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Kaddish

[Ashkenazic Hebrew kah-dish; Sephardic Hebrew kah-deesh] /Ashkenazic Hebrew ˈkɑ dɪʃ; Sephardic Hebrew kɑˈdiʃ/
noun, plural Kaddishim
[Ashkenazic Hebrew kah-dish-im; Sephardic Hebrew kah-dee-sheem] /Ashkenazic Hebrew kɑˈdɪʃ ɪm; Sephardic Hebrew kɑ diˈʃim/ (Show IPA).
Judaism.
1.
(italics) a liturgical prayer, consisting of three or six verses, recited at specified points during each of the three daily services and on certain other occasions.
2.
(italics). Also called Mourner's Kaddish. the five-verse form of this prayer that is recited at specified points during each of the three daily services by one observing the mourning period of 11 months, beginning on the day of burial, for a deceased parent, sibling, child, or spouse, and by one observing the anniversary of such a death.
3.
Kaddishim, persons who recite this prayer.
Origin of Kaddish
1605-1615
First recorded in 1605-15, Kaddish is from the Aramaic word qaddīsh holy (one)
Dictionary.com Unabridged
Based on the Random House Dictionary, © Random House, Inc. 2017.
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Examples from the Web for Kaddish
Contemporary Examples
Historical Examples
  • There was not even one of her kin to say the first Kaddish over her resting-place.

    Yiddish Tales Various
  • I spoke the only Kaddish for her soul, but we, after all, were complete strangers to her!

    Yiddish Tales Various
  • Selig made no reply, he only gazed at his Kaddish with a beaming face.

    Yiddish Tales Various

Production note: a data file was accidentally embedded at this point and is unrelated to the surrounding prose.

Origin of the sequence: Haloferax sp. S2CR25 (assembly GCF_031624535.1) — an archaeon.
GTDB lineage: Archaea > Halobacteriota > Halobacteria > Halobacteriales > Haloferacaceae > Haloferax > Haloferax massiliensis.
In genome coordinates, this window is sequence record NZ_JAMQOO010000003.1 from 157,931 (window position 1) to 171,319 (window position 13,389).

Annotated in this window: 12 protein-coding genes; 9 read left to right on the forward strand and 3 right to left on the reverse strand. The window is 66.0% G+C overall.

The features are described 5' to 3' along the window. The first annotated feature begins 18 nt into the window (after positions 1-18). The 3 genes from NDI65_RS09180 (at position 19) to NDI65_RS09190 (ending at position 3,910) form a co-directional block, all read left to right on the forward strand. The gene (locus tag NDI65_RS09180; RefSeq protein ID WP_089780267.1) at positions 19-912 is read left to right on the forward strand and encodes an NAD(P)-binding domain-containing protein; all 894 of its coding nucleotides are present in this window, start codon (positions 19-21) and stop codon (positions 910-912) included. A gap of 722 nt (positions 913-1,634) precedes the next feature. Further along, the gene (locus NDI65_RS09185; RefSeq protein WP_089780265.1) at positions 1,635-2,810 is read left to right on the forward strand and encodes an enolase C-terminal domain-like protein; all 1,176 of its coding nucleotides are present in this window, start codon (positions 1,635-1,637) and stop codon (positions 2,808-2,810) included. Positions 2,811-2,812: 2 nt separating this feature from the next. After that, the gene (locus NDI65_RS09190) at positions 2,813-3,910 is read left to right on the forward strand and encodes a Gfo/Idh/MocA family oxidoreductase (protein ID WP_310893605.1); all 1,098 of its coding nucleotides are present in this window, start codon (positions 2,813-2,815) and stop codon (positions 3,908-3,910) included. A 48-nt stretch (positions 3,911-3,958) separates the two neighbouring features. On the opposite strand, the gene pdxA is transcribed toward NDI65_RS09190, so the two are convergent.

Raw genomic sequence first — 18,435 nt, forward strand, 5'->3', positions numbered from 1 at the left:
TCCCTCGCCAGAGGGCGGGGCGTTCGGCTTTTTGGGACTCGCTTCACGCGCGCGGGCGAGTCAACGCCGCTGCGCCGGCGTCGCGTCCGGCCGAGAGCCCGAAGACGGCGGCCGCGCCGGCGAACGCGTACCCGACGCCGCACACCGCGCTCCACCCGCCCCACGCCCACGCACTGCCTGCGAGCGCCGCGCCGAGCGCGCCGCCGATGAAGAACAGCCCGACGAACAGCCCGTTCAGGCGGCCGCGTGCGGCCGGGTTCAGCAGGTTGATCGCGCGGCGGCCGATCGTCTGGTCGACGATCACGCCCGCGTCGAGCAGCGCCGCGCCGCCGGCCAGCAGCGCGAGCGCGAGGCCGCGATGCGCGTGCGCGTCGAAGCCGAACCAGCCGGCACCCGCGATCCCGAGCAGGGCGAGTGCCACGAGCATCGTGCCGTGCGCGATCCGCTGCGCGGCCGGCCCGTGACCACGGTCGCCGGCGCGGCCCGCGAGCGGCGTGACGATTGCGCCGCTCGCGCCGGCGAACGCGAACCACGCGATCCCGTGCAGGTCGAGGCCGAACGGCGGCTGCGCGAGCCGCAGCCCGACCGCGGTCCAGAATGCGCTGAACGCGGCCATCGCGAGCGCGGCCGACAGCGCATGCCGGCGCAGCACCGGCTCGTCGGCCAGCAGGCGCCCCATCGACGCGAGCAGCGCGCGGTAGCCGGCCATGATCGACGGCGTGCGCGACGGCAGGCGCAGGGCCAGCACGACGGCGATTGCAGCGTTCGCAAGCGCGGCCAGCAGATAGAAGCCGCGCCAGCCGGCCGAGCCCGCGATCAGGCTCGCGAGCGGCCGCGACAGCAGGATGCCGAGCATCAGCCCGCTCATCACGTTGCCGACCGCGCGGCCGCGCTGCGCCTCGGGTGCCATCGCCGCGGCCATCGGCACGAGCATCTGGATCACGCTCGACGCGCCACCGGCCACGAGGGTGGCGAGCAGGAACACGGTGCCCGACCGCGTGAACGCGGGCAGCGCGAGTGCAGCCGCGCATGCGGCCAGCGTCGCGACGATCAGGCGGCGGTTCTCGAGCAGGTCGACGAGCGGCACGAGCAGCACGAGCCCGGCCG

• Only no one may say Kaddish for me, no one may pray for the repose of my soul.

    Ghetto Tragedies Israel Zangwill
  • When they leave, the dying man teaches his son how to say "Kaddish" for his soul when he is dead.

    The Spirit of the Ghetto Hutchins Hapgood
  • In the synagogues the Kaddish (prayer for the dead) was recited as for a beloved parent.

    Rabbi and Priest

    Milton Goldsmith
  • They came to that gem of humility, the mourners' prayer; the ancient and ever-solemn Kaddish prayer.

    Fanny Herself Edna Ferber
British Dictionary definitions for Kaddish

Kaddish

/ˈkædɪʃ/
noun (Judaism) (pl) Kaddishim (kæˈdɪʃɪm)
1.
an ancient Jewish liturgical prayer largely written in Aramaic and used in various forms to separate sections of the liturgy. Mourners have the right to recite some of these in public prayer during the year after, and on the anniversary of, a death
2.
say Kaddish, to be a mourner
Word Origin
C17: from Aramaic qaddīsh holy
Collins English Dictionary - Complete & Unabridged 2012 Digital Edition
© William Collins Sons & Co. Ltd. 1979, 1986 © HarperCollins
Publishers 1998, 2000, 2003, 2005, 2006, 2007, 2009, 2012
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Word Origin and History for Kaddish

kaddish

n.

"doxology of the Jewish ritual," 1610s, from Aramaic qaddish "holy, holy one," from stem of q'dhash "was holy," ithqaddash "was sanctified," related to Hebrew qadhash "was holy," qadhosh "holy." According to Klein, the name probably is from the second word of the text veyithqaddash "and sanctified be."

Online Etymology Dictionary, © 2010 Douglas Harper
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Word Value for Kaddish

16
15
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